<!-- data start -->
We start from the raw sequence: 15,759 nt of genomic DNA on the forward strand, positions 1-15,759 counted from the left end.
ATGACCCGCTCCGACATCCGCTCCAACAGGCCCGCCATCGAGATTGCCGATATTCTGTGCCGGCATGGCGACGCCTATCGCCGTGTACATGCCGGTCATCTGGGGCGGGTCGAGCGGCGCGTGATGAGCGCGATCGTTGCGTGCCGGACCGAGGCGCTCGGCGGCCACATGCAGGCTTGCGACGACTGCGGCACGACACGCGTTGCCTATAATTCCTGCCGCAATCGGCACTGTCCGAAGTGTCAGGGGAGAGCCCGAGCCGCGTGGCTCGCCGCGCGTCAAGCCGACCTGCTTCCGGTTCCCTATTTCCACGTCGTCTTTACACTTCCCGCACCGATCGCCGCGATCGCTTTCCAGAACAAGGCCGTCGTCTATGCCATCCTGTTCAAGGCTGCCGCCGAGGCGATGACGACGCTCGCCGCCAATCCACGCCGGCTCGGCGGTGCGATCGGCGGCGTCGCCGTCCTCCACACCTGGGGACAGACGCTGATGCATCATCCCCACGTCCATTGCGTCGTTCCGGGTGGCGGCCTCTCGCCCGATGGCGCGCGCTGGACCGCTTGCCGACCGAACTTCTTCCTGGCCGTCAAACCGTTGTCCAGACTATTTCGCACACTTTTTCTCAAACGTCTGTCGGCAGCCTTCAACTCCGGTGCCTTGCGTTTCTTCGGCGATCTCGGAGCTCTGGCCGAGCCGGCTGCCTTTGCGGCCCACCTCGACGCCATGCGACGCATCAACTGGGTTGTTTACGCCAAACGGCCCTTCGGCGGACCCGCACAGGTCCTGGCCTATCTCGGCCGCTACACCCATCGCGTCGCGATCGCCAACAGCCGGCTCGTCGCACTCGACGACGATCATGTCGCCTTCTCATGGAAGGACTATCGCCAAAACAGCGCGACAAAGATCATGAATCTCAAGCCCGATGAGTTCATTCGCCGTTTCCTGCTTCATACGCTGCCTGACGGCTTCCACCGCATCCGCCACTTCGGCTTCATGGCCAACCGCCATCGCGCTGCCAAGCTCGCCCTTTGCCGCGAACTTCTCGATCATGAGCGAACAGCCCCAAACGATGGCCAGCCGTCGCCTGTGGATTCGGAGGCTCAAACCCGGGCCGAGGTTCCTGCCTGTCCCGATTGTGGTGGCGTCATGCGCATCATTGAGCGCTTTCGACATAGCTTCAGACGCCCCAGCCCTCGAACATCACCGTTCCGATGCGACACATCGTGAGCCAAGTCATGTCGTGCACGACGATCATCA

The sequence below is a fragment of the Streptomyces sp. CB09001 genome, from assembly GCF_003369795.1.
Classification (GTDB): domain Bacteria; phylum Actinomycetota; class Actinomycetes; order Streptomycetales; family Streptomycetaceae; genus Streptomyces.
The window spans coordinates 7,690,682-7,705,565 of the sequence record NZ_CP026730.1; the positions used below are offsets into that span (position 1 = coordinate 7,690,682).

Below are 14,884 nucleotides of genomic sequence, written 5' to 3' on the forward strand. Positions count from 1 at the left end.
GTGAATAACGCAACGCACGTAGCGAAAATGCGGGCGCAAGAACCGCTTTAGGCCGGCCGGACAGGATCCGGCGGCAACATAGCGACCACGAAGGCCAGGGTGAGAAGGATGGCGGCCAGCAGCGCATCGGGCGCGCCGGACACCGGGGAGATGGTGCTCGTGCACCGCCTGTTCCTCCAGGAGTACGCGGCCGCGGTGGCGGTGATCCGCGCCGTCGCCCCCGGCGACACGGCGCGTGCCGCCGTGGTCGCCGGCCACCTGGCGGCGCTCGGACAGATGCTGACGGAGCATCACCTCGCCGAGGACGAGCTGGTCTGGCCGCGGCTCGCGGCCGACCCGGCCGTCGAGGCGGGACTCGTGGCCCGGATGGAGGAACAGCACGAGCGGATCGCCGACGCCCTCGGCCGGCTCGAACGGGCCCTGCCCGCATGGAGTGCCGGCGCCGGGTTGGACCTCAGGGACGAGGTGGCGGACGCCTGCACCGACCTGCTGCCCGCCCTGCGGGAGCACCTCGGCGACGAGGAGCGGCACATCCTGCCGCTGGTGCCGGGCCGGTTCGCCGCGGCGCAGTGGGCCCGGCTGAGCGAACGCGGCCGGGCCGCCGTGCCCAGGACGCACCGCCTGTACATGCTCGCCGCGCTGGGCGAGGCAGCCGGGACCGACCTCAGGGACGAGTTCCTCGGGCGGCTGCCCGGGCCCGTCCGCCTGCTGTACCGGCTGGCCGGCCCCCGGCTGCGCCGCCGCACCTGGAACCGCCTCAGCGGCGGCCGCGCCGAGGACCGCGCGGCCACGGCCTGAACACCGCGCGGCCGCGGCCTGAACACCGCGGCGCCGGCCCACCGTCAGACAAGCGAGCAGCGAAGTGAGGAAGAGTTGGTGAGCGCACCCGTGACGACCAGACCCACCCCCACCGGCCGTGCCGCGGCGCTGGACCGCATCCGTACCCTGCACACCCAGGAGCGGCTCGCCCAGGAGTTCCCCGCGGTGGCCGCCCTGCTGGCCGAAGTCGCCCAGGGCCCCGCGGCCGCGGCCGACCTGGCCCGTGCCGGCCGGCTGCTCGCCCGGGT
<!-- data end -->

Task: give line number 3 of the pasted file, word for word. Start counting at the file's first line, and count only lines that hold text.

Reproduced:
The sequence below is a fragment of the Streptomyces sp. CB09001 genome, from assembly GCF_003369795.1.